Many of the high school students I accompanied had a real fetish for the music of Stephen Sondheim. Knowing he wasn’t one of my favorite composers, they would sheepishly hand over their music notebooks open to a tattered Sondheim piece. Several of the boys latched onto “Sorry Grateful,” a song with a melodic line and rhythmic feeling which are just as odd as it’s title. Even though I heard the song dozens of times, I always cringed at the juxtaposition of these two words. “Sorry” and “grateful” never seemed to work together in my mind.
Today, though, I feel as if they finally make sense to me, this odd combination of emotions piggy-backed on top of each other. Perhaps I’m feeling sorry enough for myself this Thanksgiving Eve that I can tap into the memory of adolescent angst which serves as a magnet for introspective songs like these.
You’re always sorry
You’re always grateful
You’re always wondering what might have been…
Why look for answers
Where none occur?
You always are
What you always were…
Confession time. I’m one of those people for whom holidays are simply – alright, I’m going to say it – agonizing. I fall into a huge, funkous depression every year around this time, and it lasts clear through until January 2, when I heave a big sigh of relief, pick myself up, dust myself off, and start living again.
This may have its roots in the horrendous holiday celebrations I was forced to endure when my in-laws were still around. My father in law, an evangelical charter member of the John Birch Society, usually launched into his “Armageddon” speech right about the time we passed the first platter of turkey. My mother in law would do her best to quiet him, which usually involved her own brand of excoriating criticisms and declamations. My husband would continue eating through gritted teeth, until, grim faced, he would push angrily back from the table. “Enough!” he would shout. “I can’t take this anymore.”
Ah, yes. Sorry grateful.
My anathema toward the holidays could also stem from a regrettable pattern of childhood illness which always found me laid low at Christmas time with bronchitis or asthma. Whether it was the cold weather, the forced air heat in the furnace, or (as my mother insisted) too much excitement, I was inevitably too sick to attend the annual Christmas party with all my paternal aunts, uncles, and cousins. Unbeknownst to my mother (whom I’m sure thought I was just as glad as she was to be spared this hoopla) I was heartsick every year when I had to stay home in bed while my dad went off alone to the party. I didn’t care so much about the sackful of presents he brought back for me…I wanted to be right smack in the middle of all those noisy kids and laughing adults. Instead, I was tucked safely into my bed at home, slathered with Vicks while the vaporizer chugged and hissed, filling the room with hot, moist steam.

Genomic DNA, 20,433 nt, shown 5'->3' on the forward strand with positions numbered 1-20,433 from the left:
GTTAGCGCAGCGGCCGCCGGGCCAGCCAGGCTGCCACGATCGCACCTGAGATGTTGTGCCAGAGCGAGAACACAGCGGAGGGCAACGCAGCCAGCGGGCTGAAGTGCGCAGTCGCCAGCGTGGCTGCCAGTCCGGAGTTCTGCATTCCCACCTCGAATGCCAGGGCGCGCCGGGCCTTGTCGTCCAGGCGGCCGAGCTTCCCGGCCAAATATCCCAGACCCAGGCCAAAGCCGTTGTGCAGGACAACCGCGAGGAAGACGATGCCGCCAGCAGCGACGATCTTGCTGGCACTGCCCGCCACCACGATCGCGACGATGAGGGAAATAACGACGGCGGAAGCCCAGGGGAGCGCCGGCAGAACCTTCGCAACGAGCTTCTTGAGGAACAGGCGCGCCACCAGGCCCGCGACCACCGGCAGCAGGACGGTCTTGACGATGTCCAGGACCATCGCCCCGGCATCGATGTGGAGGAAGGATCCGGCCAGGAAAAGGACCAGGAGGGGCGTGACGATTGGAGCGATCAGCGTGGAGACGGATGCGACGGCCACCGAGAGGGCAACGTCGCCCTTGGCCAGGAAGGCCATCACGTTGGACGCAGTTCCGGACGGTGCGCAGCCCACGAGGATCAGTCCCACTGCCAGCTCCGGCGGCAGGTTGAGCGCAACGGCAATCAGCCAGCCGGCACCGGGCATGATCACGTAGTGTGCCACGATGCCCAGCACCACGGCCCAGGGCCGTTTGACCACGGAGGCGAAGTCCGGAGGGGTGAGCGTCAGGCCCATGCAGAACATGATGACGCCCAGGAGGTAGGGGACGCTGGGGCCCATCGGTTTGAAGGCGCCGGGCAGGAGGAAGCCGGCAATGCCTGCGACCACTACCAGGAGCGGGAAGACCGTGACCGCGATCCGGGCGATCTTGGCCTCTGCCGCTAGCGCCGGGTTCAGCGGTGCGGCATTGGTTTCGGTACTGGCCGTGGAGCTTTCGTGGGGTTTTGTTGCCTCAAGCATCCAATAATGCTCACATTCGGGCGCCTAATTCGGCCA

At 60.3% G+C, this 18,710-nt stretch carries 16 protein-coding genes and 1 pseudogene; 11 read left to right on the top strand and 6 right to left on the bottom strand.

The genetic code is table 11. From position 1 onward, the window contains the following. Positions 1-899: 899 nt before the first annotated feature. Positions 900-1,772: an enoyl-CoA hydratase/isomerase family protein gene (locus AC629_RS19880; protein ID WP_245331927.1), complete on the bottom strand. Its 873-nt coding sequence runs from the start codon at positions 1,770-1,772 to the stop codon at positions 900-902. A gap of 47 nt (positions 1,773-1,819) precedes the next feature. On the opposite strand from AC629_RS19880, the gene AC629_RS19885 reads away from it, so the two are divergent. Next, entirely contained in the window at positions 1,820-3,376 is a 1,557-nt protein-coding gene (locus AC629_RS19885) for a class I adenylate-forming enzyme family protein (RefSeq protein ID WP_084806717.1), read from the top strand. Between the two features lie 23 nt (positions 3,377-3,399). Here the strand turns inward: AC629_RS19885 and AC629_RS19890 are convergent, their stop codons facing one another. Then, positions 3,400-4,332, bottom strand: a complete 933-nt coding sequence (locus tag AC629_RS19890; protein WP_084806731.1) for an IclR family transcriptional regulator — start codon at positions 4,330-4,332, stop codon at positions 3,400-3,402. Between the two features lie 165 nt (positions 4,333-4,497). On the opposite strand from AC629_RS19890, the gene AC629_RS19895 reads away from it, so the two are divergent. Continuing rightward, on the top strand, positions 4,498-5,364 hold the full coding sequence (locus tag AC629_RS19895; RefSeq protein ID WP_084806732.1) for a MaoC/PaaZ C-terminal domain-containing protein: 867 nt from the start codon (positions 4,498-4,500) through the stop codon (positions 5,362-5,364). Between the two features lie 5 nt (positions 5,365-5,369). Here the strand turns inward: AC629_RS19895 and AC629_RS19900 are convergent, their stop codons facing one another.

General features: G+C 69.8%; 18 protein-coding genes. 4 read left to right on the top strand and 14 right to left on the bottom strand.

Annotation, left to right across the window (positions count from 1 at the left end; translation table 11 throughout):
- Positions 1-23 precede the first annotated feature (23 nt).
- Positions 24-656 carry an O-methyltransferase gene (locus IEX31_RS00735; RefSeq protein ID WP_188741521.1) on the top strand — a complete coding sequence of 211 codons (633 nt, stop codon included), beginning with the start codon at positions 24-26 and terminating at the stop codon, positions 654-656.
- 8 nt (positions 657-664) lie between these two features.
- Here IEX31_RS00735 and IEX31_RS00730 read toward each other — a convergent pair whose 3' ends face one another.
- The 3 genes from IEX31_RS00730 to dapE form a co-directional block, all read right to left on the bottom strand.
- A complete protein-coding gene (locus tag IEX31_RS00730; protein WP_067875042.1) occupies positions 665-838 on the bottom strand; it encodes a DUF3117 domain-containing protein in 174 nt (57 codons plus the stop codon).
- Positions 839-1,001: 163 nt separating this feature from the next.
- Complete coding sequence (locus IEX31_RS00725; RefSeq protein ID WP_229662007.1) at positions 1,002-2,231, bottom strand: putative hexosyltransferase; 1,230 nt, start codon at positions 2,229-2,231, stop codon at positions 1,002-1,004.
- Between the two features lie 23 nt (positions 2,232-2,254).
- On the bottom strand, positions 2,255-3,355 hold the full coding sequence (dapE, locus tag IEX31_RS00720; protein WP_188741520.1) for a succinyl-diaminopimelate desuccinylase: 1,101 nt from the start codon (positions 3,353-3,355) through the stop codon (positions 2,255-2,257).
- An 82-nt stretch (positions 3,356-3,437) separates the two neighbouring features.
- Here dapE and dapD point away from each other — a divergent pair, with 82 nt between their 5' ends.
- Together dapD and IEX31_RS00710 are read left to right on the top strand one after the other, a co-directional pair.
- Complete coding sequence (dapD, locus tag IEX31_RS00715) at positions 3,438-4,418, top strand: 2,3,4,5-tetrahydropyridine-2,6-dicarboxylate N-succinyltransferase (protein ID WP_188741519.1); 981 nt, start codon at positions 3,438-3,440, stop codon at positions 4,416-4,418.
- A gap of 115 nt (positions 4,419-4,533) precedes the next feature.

Ah yes. Sorry grateful.
Where’s the grateful part? you ask. Well, I’m aware I have a good life – always have. I’m grateful for my health, my relative wealth, my home(s), and most of all, the people who love me. But every holiday season, I go looking for something that just isn’t there. A sense of well being or belonging, a feeling of excitement or anticipation – all the things that the world prods us to hope for during this season. I keep hoping it’ll turn up, but it never seems to be there. This year, with my family more fragmented by distance than ever, that elusive spark of holiday happiness seems completely out of reach. More and more, I feel myself turning inward, longing for a closet to crawl into for the next six weeks, so I can come out into the clean light of a new year with all that holiday nonsense cleaned up and tossed in the dust bin where it belongs.
All of life is an alternating pattern of sorry grateful, everyone knows that, and Stephen Sondheim was only one of many composers who capitalized on this dichotomy. I really want to be happy during the holiday season, I’m really sorry that somehow I just never can be.
And I’m truly grateful when it’s over.